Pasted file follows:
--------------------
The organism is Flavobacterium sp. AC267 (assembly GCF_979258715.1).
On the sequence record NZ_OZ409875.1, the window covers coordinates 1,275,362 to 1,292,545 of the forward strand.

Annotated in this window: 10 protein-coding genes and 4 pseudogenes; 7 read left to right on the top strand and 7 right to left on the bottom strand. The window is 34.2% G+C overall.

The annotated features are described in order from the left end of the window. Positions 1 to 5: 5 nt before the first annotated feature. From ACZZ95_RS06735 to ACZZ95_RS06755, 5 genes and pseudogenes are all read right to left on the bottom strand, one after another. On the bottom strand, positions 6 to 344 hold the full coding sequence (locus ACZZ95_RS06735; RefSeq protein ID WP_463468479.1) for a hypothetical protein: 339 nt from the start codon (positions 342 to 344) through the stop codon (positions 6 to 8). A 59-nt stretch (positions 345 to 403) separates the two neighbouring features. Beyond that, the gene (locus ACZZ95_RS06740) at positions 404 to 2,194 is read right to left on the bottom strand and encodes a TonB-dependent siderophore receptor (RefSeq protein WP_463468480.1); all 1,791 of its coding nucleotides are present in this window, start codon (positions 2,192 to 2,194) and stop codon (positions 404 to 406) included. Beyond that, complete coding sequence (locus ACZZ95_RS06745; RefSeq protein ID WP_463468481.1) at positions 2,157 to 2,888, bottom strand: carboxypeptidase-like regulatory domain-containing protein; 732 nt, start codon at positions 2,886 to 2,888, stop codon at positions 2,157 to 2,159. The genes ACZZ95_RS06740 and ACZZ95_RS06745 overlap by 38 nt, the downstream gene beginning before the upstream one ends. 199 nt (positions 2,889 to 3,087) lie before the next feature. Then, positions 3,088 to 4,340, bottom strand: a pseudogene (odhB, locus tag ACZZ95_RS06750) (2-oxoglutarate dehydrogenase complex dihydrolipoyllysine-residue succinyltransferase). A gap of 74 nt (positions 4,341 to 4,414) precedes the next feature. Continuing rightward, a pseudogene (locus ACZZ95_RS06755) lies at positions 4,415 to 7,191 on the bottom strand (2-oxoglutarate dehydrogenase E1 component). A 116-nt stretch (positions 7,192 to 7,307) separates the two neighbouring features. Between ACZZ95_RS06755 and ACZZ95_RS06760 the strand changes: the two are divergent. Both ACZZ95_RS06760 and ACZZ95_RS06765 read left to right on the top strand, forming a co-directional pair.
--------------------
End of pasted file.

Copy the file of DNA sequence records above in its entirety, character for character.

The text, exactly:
The organism is Flavobacterium sp. AC267 (assembly GCF_979258715.1).
On the sequence record NZ_OZ409875.1, the window covers coordinates 1,275,362 to 1,292,545 of the forward strand.

Annotated in this window: 10 protein-coding genes and 4 pseudogenes; 7 read left to right on the top strand and 7 right to left on the bottom strand. The window is 34.2% G+C overall.

The annotated features are described in order from the left end of the window. Positions 1 to 5: 5 nt before the first annotated feature. From ACZZ95_RS06735 to ACZZ95_RS06755, 5 genes and pseudogenes are all read right to left on the bottom strand, one after another. On the bottom strand, positions 6 to 344 hold the full coding sequence (locus ACZZ95_RS06735; RefSeq protein ID WP_463468479.1) for a hypothetical protein: 339 nt from the start codon (positions 342 to 344) through the stop codon (positions 6 to 8). A 59-nt stretch (positions 345 to 403) separates the two neighbouring features. Beyond that, the gene (locus ACZZ95_RS06740) at positions 404 to 2,194 is read right to left on the bottom strand and encodes a TonB-dependent siderophore receptor (RefSeq protein WP_463468480.1); all 1,791 of its coding nucleotides are present in this window, start codon (positions 2,192 to 2,194) and stop codon (positions 404 to 406) included. Beyond that, complete coding sequence (locus ACZZ95_RS06745; RefSeq protein ID WP_463468481.1) at positions 2,157 to 2,888, bottom strand: carboxypeptidase-like regulatory domain-containing protein; 732 nt, start codon at positions 2,886 to 2,888, stop codon at positions 2,157 to 2,159. The genes ACZZ95_RS06740 and ACZZ95_RS06745 overlap by 38 nt, the downstream gene beginning before the upstream one ends. 199 nt (positions 2,889 to 3,087) lie before the next feature. Then, positions 3,088 to 4,340, bottom strand: a pseudogene (odhB, locus tag ACZZ95_RS06750) (2-oxoglutarate dehydrogenase complex dihydrolipoyllysine-residue succinyltransferase). A gap of 74 nt (positions 4,341 to 4,414) precedes the next feature. Continuing rightward, a pseudogene (locus ACZZ95_RS06755) lies at positions 4,415 to 7,191 on the bottom strand (2-oxoglutarate dehydrogenase E1 component). A 116-nt stretch (positions 7,192 to 7,307) separates the two neighbouring features. Between ACZZ95_RS06755 and ACZZ95_RS06760 the strand changes: the two are divergent. Both ACZZ95_RS06760 and ACZZ95_RS06765 read left to right on the top strand, forming a co-directional pair.